One of the many things that has been exposed by the Trump campaign is that America does not have a two-party political system. It has a 1.3 party system. A good example of this is how Paul Ryan probably had one of his cronies leak that lewd tape to embarrass the party nominee. Whether or not he orchestrated it is immaterial, as he clearly had foreknowledge and was prepared to pile on as soon as it was released. In fact, it looked like he was coordinating a revolt against the nominee until it became clear it was going to backfire.
This is not the normal functioning of a political party. Hillary Clinton could be caught on video, strangling a baby, and the party would rally to her side. The media would celebrate baby strangling for a week. Just look at how hard they tried to hide her severe health problems from the public. That’s how political parties are supposed to work. The role of the party is to advance all of its candidates, even the ones they don’t like all that much. John McCain is an obnoxious nutjob, but the party fully supported his candidacy.
The truth is that about a third of elected Republicans would prefer to be Democrats. Within living memory, guys like Paul Ryan would have been moderate Democrats or possibly liberal Republicans. The distance between Clinton and Ryan on the main issues of the day is tiny. Ryan and most of the party leadership are post-national globalists, just like the Democrats. Ryan would prefer to be a bit more tightfisted on some spending items than Clinton, but he has made it known, time and again, that he will not fight over these things
There is another third or more of the party that is not interested in rocking the boat. They just like the good life and generally think the status quo is pretty good, at least for them. In another age, many would have been seat warmers in the Democrat Party, but time and circumstance put them in the GOP. A guy like John Boehner, for example, would have been in the Democrat party in the 1970’s. He’s the sort of guy union boys would like as he is unpretentious and likes talking about bread and butter issues more than philosophy.
That leaves a small fraction of the party’s elected officials in Washington that are dedicated to opposing the dominant orthodoxy and its political party. The result is a guy like Jeff Sessions getting grief from his own party, because he is standing by the party’s nominee. The weirdness of this goes unnoticed in official Washington as the majority of the Imperial Capital thinks guys like Sessions are a nuisance. There are just 40 members of the House that can be described as traditional American conservatives. That’s 16% of the caucus.
Now, Gallup has been polling on ideological self-identification for a long time. The portion of the country that self-identifies as liberal is around 20% and the portion that identifies as conservative sticks around 40%. The rest are low-tax liberals and conservatives that live in liberal states. In all probability, this group of “moderates” breaks 2-to-1 to traditional American conservatism. At least, if they are given the choice between a Reagan and an Obama, for example, they would break toward Reagan.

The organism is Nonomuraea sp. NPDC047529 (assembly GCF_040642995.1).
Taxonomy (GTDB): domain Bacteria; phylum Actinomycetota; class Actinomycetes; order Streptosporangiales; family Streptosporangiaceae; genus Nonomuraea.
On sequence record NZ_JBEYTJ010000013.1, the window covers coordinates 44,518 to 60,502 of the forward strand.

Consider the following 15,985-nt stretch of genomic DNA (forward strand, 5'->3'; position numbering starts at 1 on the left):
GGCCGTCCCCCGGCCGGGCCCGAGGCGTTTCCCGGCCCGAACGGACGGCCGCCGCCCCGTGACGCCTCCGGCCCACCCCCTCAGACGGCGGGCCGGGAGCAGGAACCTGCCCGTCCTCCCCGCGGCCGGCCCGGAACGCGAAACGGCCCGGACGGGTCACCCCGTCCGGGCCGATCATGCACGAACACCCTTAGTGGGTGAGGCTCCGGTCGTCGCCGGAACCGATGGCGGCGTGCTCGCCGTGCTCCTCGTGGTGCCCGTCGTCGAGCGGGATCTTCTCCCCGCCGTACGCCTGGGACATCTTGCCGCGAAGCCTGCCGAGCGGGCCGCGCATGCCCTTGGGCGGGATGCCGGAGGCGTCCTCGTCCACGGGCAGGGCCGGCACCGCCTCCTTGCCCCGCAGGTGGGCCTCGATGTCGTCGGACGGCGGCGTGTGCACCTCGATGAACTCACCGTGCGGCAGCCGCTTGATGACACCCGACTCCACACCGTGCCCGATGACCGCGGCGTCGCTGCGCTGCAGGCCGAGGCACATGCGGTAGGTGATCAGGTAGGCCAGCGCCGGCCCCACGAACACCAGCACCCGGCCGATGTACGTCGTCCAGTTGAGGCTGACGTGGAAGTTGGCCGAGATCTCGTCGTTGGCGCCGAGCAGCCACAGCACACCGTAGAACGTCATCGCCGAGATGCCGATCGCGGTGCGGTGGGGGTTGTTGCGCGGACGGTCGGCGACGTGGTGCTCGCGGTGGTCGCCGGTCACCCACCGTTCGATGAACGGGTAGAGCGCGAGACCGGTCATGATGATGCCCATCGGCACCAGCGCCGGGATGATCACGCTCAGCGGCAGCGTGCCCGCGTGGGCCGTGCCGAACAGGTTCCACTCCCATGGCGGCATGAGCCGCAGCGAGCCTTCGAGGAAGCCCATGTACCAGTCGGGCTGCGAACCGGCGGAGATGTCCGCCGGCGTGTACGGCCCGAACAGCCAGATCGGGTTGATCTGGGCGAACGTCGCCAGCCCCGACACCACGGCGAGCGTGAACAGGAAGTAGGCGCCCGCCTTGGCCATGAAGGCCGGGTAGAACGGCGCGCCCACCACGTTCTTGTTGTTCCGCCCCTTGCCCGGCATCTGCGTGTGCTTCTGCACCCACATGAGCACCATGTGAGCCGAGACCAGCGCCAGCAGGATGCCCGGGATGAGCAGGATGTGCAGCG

The math suggests that about half the country has no party representing their interests. At best they have a third of one party, which happens to be controlled by the other party. The other 5/6ths of the political class speaks loudly and aggressively for the 20% of the public that identifies as liberal. As guys like Paul Ryan have made clear, they have zero interest in listening to the pleas of their conservative members. The House leadership has made it clear that the troublesome right wingers are to remain quiet and out of the way or else.
It’s why a rather poor politician like Trump has rocketed to the brink of winning the presidency. For the first time in decades, one party has put up someone that talks about issues important to the bulk of the the country in a way that is familiar to close to half, maybe more than half, of the voters. It’s also why Trump finds himself running against the leadership of his own party, the so-called conservative media and the full army of the Progressive establishment. Trump is essentially running as an independent.
Popular government cannot work when it is not popular. By that I mean the public must think their interests are being represented in the halls of power. Otherwise, it is just another form of despotism in the eyes of that portion of the public that feels excluded. What’s happening now may be a modern American version of the Conflict of the Orders. An unrepresented portion of the public is demanding to be represented and using the tools at its disposal to force reform on the established order.
Perhaps this election is a modern American version of the Day of the Tiles. Instead of throwing roof tiles at the agents of the state, the people are using the blunt weapon that is Donald Trump. In isolation it will just feel like a wacky event that means nothing, but in the fullness of time it will be viewed as a pivotal event. It’s hard to know, but what is known is that this system has lost its legitimacy because a swelling portion of the public is no longer represented by either party. That cannot last and it will not last.